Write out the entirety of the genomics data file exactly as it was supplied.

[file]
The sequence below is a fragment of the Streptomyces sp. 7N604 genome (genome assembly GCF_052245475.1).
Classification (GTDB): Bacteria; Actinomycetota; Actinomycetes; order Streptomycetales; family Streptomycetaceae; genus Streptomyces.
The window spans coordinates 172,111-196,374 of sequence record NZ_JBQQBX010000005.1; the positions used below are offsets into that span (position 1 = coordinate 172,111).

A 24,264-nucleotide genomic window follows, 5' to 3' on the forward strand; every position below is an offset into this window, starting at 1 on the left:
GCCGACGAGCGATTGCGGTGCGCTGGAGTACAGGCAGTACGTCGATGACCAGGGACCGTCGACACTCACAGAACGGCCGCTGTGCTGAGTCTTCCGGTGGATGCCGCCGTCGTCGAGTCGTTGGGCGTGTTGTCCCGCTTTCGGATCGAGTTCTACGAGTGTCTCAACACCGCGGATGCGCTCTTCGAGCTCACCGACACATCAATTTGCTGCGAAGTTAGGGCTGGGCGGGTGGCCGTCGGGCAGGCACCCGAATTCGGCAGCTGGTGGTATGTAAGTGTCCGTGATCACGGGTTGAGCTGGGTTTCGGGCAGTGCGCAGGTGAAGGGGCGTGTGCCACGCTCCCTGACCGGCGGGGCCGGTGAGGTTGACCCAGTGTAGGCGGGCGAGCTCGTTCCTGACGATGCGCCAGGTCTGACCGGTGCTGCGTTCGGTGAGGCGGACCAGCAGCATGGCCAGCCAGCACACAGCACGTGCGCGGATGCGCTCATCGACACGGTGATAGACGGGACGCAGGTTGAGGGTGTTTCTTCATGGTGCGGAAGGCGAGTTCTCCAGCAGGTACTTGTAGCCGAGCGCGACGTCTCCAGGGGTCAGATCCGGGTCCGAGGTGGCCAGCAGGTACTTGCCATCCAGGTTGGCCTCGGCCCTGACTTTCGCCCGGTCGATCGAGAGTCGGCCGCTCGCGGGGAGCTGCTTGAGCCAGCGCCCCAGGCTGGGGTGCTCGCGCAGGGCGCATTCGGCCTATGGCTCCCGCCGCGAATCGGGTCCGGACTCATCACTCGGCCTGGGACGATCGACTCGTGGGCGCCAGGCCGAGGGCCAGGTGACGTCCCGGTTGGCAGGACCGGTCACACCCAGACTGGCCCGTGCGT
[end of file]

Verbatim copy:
The sequence below is a fragment of the Streptomyces sp. 7N604 genome (genome assembly GCF_052245475.1).
Classification (GTDB): Bacteria; Actinomycetota; Actinomycetes; order Streptomycetales; family Streptomycetaceae; genus Streptomyces.
The window spans coordinates 172,111-196,374 of sequence record NZ_JBQQBX010000005.1; the positions used below are offsets into that span (position 1 = coordinate 172,111).

A 24,264-nucleotide genomic window follows, 5' to 3' on the forward strand; every position below is an offset into this window, starting at 1 on the left:
GCCGACGAGCGATTGCGGTGCGCTGGAGTACAGGCAGTACGTCGATGACCAGGGACCGTCGACACTCACAGAACGGCCGCTGTGCTGAGTCTTCCGGTGGATGCCGCCGTCGTCGAGTCGTTGGGCGTGTTGTCCCGCTTTCGGATCGAGTTCTACGAGTGTCTCAACACCGCGGATGCGCTCTTCGAGCTCACCGACACATCAATTTGCTGCGAAGTTAGGGCTGGGCGGGTGGCCGTCGGGCAGGCACCCGAATTCGGCAGCTGGTGGTATGTAAGTGTCCGTGATCACGGGTTGAGCTGGGTTTCGGGCAGTGCGCAGGTGAAGGGGCGTGTGCCACGCTCCCTGACCGGCGGGGCCGGTGAGGTTGACCCAGTGTAGGCGGGCGAGCTCGTTCCTGACGATGCGCCAGGTCTGACCGGTGCTGCGTTCGGTGAGGCGGACCAGCAGCATGGCCAGCCAGCACACAGCACGTGCGCGGATGCGCTCATCGACACGGTGATAGACGGGACGCAGGTTGAGGGTGTTTCTTCATGGTGCGGAAGGCGAGTTCTCCAGCAGGTACTTGTAGCCGAGCGCGACGTCTCCAGGGGTCAGATCCGGGTCCGAGGTGGCCAGCAGGTACTTGCCATCCAGGTTGGCCTCGGCCCTGACTTTCGCCCGGTCGATCGAGAGTCGGCCGCTCGCGGGGAGCTGCTTGAGCCAGCGCCCCAGGCTGGGGTGCTCGCGCAGGGCGCATTCGGCCTATGGCTCCCGCCGCGAATCGGGTCCGGACTCATCACTCGGCCTGGGACGATCGACTCGTGGGCGCCAGGCCGAGGGCCAGGTGACGTCCCGGTTGGCAGGACCGGTCACACCCAGACTGGCCCGTGCGT